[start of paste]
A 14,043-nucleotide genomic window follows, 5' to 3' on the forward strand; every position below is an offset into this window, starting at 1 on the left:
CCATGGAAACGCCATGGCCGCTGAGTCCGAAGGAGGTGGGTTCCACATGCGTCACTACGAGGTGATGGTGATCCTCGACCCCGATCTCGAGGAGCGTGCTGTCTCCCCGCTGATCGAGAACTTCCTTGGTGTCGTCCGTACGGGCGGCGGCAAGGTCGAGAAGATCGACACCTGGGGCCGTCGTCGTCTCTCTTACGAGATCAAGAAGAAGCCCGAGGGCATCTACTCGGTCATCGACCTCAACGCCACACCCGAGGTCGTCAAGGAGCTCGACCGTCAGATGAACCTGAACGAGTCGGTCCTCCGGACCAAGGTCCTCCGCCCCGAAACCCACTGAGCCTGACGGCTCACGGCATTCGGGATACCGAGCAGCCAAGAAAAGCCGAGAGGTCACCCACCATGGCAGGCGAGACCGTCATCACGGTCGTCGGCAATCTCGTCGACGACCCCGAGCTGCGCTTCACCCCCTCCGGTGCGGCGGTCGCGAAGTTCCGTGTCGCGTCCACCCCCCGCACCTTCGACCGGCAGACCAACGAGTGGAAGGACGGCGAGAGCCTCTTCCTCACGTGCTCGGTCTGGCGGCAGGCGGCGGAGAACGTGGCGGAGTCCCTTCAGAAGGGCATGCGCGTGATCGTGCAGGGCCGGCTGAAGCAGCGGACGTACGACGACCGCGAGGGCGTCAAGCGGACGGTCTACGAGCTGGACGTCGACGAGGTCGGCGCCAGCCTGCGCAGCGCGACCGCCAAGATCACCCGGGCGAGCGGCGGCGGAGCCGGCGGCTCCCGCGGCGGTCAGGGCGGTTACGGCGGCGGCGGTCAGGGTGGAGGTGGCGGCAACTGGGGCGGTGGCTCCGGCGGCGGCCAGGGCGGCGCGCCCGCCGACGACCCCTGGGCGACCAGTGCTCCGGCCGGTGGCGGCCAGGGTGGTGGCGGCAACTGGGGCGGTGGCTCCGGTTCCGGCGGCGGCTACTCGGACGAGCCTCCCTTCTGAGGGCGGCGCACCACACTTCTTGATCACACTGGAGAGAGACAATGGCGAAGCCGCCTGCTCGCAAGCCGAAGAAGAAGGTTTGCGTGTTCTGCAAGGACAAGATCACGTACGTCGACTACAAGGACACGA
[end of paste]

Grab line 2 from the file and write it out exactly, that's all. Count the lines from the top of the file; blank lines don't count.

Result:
CCATGGAAACGCCATGGCCGCTGAGTCCGAAGGAGGTGGGTTCCACATGCGTCACTACGAGGTGATGGTGATCCTCGACCCCGATCTCGAGGAGCGTGCTGTCTCCCCGCTGATCGAGAACTTCCTTGGTGTCGTCCGTACGGGCGGCGGCAAGGTCGAGAAGATCGACACCTGGGGCCGTCGTCGTCTCTCTTACGAGATCAAGAAGAAGCCCGAGGGCATCTACTCGGTCATCGACCTCAACGCCACACCCGAGGTCGTCAAGGAGCTCGACCGTCAGATGAACCTGAACGAGTCGGTCCTCCGGACCAAGGTCCTCCGCCCCGAAACCCACTGAGCCTGACGGCTCACGGCATTCGGGATACCGAGCAGCCAAGAAAAGCCGAGAGGTCACCCACCATGGCAGGCGAGACCGTCATCACGGTCGTCGGCAATCTCGTCGACGACCCCGAGCTGCGCTTCACCCCCTCCGGTGCGGCGGTCGCGAAGTTCCGTGTCGCGTCCACCCCCCGCACCTTCGACCGGCAGACCAACGAGTGGAAGGACGGCGAGAGCCTCTTCCTCACGTGCTCGGTCTGGCGGCAGGCGGCGGAGAACGTGGCGGAGTCCCTTCAGAAGGGCATGCGCGTGATCGTGCAGGGCCGGCTGAAGCAGCGGACGTACGACGACCGCGAGGGCGTCAAGCGGACGGTCTACGAGCTGGACGTCGACGAGGTCGGCGCCAGCCTGCGCAGCGCGACCGCCAAGATCACCCGGGCGAGCGGCGGCGGAGCCGGCGGCTCCCGCGGCGGTCAGGGCGGTTACGGCGGCGGCGGTCAGGGTGGAGGTGGCGGCAACTGGGGCGGTGGCTCCGGCGGCGGCCAGGGCGGCGCGCCCGCCGACGACCCCTGGGCGACCAGTGCTCCGGCCGGTGGCGGCCAGGGTGGTGGCGGCAACTGGGGCGGTGGCTCCGGTTCCGGCGGCGGCTACTCGGACGAGCCTCCCTTCTGAGGGCGGCGCACCACACTTCTTGATCACACTGGAGAGAGACAATGGCGAAGCCGCCTGCTCGCAAGCCGAAGAAGAAGGTTTGCGTGTTCTGCAAGGACAAGATCACGTACGTCGACTACAAGGACACGA